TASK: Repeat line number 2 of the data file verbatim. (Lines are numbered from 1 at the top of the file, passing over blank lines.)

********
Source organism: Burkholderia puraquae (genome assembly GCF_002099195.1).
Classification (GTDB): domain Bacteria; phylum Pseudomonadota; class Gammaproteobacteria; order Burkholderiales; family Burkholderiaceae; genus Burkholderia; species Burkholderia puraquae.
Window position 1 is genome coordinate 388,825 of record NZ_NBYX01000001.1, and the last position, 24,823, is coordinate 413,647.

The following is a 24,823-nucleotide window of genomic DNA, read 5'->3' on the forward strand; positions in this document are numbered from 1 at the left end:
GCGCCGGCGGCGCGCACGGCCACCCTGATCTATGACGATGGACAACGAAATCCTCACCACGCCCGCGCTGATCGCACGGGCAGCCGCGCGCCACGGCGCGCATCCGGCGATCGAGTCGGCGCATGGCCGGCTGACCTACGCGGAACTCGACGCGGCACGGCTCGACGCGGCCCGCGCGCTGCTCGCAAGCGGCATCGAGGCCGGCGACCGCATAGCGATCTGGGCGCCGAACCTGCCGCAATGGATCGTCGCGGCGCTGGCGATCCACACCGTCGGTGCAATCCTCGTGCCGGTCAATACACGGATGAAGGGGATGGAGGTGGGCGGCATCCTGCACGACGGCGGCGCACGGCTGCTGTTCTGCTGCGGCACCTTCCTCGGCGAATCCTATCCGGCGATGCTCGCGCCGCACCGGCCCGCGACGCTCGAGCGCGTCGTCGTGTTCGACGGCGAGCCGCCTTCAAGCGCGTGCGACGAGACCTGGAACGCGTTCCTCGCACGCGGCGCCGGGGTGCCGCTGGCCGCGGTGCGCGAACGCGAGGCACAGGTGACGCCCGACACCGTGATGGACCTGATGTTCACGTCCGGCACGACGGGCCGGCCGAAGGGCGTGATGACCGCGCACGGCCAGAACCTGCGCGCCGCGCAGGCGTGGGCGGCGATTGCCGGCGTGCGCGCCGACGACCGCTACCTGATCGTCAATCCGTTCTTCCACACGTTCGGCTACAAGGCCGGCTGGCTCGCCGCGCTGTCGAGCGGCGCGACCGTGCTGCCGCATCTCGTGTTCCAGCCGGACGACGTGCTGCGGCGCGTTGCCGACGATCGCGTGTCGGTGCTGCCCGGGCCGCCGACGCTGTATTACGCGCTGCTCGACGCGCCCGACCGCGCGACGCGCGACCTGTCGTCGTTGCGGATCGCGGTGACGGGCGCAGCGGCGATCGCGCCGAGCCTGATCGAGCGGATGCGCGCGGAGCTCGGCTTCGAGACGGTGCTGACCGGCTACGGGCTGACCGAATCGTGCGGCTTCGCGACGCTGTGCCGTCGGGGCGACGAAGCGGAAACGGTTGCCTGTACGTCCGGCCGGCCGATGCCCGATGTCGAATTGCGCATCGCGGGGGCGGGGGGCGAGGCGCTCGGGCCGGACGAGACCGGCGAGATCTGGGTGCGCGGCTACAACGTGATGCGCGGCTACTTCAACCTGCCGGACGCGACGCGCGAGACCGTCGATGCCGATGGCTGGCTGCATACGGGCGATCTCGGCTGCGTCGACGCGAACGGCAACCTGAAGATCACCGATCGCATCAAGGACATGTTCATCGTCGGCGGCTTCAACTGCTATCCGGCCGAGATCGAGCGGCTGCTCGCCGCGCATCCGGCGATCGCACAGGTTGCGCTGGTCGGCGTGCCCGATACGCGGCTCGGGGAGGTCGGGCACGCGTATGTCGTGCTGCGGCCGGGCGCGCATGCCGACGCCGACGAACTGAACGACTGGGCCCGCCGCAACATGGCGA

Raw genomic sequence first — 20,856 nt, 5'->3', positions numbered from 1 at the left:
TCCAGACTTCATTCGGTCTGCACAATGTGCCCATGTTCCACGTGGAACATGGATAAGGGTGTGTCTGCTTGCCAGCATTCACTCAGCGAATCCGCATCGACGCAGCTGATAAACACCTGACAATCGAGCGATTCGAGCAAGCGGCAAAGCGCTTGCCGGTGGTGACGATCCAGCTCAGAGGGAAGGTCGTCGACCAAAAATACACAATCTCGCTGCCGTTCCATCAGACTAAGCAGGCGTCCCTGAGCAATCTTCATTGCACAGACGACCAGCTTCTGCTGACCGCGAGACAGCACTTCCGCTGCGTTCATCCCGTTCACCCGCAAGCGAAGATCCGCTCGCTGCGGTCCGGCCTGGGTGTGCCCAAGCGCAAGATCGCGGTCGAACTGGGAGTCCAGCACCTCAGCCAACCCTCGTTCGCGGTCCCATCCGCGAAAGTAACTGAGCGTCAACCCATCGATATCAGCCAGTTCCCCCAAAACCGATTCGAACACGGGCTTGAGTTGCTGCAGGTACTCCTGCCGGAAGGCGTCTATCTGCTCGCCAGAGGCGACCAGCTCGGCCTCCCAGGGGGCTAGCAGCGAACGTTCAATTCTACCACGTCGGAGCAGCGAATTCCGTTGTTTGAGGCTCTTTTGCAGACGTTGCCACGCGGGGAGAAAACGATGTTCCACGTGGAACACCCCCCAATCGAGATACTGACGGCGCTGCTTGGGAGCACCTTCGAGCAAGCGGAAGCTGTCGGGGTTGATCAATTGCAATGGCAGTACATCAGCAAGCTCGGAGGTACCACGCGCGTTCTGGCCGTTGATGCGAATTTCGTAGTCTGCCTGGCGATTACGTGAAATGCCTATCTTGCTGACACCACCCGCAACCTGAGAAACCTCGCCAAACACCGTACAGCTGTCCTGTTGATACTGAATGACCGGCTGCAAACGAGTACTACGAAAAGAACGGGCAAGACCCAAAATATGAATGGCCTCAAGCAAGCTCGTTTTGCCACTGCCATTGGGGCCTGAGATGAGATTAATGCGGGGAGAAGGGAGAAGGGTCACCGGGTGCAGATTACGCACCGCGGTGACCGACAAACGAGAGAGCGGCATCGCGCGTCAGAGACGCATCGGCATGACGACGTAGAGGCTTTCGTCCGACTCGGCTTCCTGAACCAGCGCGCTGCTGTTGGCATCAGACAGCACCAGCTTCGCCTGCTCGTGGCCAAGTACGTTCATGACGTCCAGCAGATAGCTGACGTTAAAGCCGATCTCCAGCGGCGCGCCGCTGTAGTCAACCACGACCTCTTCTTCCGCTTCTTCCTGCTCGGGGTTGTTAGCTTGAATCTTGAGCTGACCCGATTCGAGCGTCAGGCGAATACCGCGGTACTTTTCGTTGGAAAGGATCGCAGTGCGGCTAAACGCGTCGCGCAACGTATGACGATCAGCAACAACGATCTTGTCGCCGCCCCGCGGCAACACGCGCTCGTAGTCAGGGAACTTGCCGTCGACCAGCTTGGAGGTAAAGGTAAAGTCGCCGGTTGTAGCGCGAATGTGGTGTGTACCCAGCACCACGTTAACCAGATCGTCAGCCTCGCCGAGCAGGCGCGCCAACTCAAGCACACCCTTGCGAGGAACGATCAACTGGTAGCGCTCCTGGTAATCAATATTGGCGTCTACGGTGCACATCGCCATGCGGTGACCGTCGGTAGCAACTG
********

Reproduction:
Classification (GTDB): domain Bacteria; phylum Pseudomonadota; class Gammaproteobacteria; order Burkholderiales; family Burkholderiaceae; genus Burkholderia; species Burkholderia puraquae.